Exports of goods and services represent the value of all goods and other market services provided to the rest of the world. They include the value of merchandise, freight, insurance, transport, travel, royalties, license fees, and other services, such as communication, construction, financial, information, business, personal, and government services. They exclude compensation of employees and investment income (formerly called factor services) and transfer payments.

http://data.worldbank.org/indicator/NE.IMP.GNFS.ZS

Imports of goods and services (% of GDP)

Imports of goods and services represent the value of all goods and other market services received from the rest of the world. They include the value of merchandise, freight, insurance, transport, travel, royalties, license fees, and other services, such as communication, construction, financial, information, business, personal, and government services. They exclude compensation of employees and investment income (formerly called factor services) and transfer payments.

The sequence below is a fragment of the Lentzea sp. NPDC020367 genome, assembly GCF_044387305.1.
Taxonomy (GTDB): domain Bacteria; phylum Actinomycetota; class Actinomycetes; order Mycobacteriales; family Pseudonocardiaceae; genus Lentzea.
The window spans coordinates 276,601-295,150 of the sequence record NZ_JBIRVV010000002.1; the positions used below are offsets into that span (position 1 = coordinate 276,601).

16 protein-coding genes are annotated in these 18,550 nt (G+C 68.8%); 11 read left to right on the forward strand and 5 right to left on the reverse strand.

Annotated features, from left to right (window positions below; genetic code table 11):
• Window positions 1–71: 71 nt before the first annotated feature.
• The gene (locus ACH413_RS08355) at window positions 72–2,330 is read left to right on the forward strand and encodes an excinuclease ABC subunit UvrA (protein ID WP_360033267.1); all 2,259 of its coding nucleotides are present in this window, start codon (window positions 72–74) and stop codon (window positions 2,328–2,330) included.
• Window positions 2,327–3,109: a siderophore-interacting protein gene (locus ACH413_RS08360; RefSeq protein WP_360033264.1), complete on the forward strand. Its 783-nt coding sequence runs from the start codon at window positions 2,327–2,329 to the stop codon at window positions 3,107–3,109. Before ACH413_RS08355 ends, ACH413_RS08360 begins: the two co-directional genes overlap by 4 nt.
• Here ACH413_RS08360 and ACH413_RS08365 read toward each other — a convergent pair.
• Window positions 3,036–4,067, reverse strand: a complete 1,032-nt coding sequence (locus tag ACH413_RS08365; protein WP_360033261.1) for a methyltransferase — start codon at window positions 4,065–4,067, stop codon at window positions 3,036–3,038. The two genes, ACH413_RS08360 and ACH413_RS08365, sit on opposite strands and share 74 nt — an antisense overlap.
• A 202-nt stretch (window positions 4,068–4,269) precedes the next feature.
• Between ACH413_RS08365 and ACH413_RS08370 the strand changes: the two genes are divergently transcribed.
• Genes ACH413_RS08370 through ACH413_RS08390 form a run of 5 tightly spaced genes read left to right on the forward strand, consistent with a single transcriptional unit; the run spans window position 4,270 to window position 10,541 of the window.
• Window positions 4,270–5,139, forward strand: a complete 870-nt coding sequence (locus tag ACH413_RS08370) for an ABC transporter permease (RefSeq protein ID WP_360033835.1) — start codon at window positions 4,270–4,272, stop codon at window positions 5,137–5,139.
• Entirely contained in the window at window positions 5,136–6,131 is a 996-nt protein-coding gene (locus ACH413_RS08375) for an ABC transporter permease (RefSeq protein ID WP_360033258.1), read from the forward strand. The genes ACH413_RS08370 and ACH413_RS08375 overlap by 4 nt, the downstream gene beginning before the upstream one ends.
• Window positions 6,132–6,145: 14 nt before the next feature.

http://data.worldbank.org/indicator/FP.CPI.TOTL.ZG

Inflation

Inflation as measured by the consumer price index reflects the annual percentage change in the cost to the average consumer of acquiring a basket of goods and services that may be fixed or changed at specified intervals, such as yearly. The Laspeyres formula is generally used.

http://data.worldbank.org/indicator/DT.TDS.DECT.EX.ZS

Debt service as percentage of exports of goods and services and net income from abroad